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Tech firm reveals the top ways to reach out to entry-level talent

With the Chancellor’s recent pledge of £3.5 billion to support tech – there’s never been a more exciting time to enter a career in technology.

By investing in attracting and nurturing new talent, tech companies can secure their position as industry leaders and ensure a sustainable future amidst evolving technological landscapes. The success of tech companies relies on their ability to attract and harness the potential of new talent, thereby fuelling innovation, fostering growth, and driving technological advancements for the benefit of society.

Following a stratospheric revenue growth of over 750% from £267,000 in 2018 to £ 2.3 million in 2022, UK tech firm, Talk Think Do has come up with six routes to reaching entry-level talent:

 Early exposure: Businesses can utilise careers fairs to reach out to students, apprentices, and graduates, interested in tech, via coding events, or tech-related workshops in schools and community centres.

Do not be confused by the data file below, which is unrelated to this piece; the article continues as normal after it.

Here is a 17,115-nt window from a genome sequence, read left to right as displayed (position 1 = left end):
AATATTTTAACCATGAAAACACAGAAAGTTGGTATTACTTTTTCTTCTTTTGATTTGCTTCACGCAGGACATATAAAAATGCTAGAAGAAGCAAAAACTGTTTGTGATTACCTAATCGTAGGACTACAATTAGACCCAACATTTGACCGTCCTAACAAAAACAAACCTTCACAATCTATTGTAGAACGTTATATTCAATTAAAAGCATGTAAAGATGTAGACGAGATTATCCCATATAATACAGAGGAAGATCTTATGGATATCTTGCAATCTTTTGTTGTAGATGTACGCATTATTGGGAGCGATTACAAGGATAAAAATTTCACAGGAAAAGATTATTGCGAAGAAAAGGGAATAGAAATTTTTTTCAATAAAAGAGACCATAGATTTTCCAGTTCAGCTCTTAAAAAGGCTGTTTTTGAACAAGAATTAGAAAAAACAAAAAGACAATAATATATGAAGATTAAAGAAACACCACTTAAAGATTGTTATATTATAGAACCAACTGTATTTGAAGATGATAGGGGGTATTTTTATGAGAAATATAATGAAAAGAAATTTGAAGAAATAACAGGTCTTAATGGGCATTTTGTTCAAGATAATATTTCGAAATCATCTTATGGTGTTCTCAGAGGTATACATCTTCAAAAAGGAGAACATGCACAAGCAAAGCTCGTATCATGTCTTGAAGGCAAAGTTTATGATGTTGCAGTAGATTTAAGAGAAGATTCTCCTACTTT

Make tech relatable and relevant: UK tech firms can demonstrate how technology impacts daily lives and solves real-world problems, via work experience placements. Helping students work on real-time projects can bring concepts to life. Companies can tap into students’ interests and demonstrate how tech is used in; healthcare, entertainment and environmental sustainability.

Offering a mentorship programme: Team members can mentor students, graduates, and apprentices by providing shared experiences, career paths, and insights – demystifying the industry and boosting confidence. This can be promoted on LinkedIn to share programmes with other professionals in their network to initiate positive conversations.

Embrace AI: Teaching students how AI can be a highly marketable skill when used correctly, is invaluable – putting the tech company in a strong position to attract talent and become thought leaders in the AI space.

Diversity and inclusion: Proactively reaching out to underrepresented groups, including women and minorities, to pursue tech careers. Ideas include; using blog posts and case studies; showcasing successful, relatable role models in tech.

Highlight career prospects and opportunities: Using social media to present visuals – bringing employees’ potential career pathways to life for those new to the sector can paint a clear picture of opportunities available and give tech companies a competitive edge.

Promote free learning and development: Entry-level talent are looking for support and training on the job, and illustrating the availability of online resources, courses, and certifications through online literature, downloadable PDFs and infographics can effectively communicate this message. Offering free information opens new conversations with those looking to advance their understanding of the tech industry.